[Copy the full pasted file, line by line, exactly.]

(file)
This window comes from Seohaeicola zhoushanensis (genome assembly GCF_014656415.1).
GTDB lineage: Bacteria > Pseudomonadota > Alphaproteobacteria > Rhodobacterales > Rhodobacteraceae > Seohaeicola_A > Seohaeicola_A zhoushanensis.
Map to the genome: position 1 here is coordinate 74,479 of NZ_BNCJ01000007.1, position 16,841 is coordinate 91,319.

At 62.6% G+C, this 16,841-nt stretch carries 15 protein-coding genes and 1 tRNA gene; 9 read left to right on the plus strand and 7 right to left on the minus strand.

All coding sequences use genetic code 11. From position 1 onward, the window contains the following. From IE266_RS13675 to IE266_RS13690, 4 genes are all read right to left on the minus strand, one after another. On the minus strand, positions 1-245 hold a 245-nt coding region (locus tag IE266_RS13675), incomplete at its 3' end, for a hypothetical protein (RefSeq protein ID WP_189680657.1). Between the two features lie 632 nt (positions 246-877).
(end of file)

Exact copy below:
This window comes from Seohaeicola zhoushanensis (genome assembly GCF_014656415.1).
GTDB lineage: Bacteria > Pseudomonadota > Alphaproteobacteria > Rhodobacterales > Rhodobacteraceae > Seohaeicola_A > Seohaeicola_A zhoushanensis.
Map to the genome: position 1 here is coordinate 74,479 of NZ_BNCJ01000007.1, position 16,841 is coordinate 91,319.

At 62.6% G+C, this 16,841-nt stretch carries 15 protein-coding genes and 1 tRNA gene; 9 read left to right on the plus strand and 7 right to left on the minus strand.

All coding sequences use genetic code 11. From position 1 onward, the window contains the following. From IE266_RS13675 to IE266_RS13690, 4 genes are all read right to left on the minus strand, one after another. On the minus strand, positions 1-245 hold a 245-nt coding region (locus tag IE266_RS13675), incomplete at its 3' end, for a hypothetical protein (RefSeq protein ID WP_189680657.1). Between the two features lie 632 nt (positions 246-877).